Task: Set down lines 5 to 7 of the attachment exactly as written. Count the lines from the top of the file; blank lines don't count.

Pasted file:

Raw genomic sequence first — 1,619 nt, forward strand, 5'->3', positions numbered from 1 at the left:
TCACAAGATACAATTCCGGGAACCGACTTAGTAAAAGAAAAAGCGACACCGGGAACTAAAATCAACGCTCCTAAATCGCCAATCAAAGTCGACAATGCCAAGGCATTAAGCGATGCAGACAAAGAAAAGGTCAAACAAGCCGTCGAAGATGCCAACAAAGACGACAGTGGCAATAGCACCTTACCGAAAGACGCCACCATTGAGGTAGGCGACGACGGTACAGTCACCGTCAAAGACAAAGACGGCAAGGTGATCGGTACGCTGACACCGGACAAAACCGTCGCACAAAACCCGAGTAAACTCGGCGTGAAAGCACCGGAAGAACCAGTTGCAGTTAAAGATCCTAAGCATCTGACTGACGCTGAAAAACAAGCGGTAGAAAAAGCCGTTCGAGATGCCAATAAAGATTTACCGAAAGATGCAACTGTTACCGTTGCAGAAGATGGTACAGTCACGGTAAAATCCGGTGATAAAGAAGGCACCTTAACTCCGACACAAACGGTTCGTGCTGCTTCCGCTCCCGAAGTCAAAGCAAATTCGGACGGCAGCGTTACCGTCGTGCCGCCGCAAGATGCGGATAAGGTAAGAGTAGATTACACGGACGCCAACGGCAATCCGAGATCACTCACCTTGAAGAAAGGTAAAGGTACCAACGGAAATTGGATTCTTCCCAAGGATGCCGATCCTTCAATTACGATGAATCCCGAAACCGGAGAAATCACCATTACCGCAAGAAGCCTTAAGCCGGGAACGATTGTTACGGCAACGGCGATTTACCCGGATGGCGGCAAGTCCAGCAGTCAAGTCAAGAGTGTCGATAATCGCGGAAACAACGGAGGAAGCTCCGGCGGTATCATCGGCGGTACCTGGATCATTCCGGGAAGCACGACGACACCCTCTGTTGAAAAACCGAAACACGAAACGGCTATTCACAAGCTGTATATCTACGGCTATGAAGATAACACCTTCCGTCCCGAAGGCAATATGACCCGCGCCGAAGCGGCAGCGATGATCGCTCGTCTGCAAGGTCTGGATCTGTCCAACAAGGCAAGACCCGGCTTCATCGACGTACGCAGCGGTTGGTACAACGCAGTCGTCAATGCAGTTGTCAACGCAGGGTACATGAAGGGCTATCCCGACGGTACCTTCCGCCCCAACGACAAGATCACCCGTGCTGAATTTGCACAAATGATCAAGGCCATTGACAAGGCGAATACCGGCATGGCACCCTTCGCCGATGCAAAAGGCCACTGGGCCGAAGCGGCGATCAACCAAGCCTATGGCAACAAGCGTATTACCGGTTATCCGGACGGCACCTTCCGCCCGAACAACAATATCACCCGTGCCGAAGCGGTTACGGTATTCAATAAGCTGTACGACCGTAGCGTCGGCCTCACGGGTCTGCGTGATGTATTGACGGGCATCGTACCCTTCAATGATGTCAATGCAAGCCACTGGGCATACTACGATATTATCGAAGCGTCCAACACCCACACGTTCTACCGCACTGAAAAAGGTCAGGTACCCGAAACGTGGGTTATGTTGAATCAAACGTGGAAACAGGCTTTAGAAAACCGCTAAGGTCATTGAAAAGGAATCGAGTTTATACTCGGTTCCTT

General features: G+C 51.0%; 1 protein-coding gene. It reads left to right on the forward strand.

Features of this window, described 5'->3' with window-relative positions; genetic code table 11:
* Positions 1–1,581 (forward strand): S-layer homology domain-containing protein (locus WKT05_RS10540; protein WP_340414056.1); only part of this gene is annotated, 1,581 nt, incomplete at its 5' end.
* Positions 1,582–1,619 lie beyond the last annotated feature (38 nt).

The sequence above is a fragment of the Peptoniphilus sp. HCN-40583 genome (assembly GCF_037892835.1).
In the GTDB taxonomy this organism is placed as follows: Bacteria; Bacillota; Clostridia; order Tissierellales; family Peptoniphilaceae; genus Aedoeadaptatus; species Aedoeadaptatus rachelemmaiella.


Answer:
* Positions 1–1,581 (forward strand): S-layer homology domain-containing protein (locus WKT05_RS10540; protein WP_340414056.1); only part of this gene is annotated, 1,581 nt, incomplete at its 5' end.
* Positions 1,582–1,619 lie beyond the last annotated feature (38 nt).

The sequence above is a fragment of the Peptoniphilus sp. HCN-40583 genome (assembly GCF_037892835.1).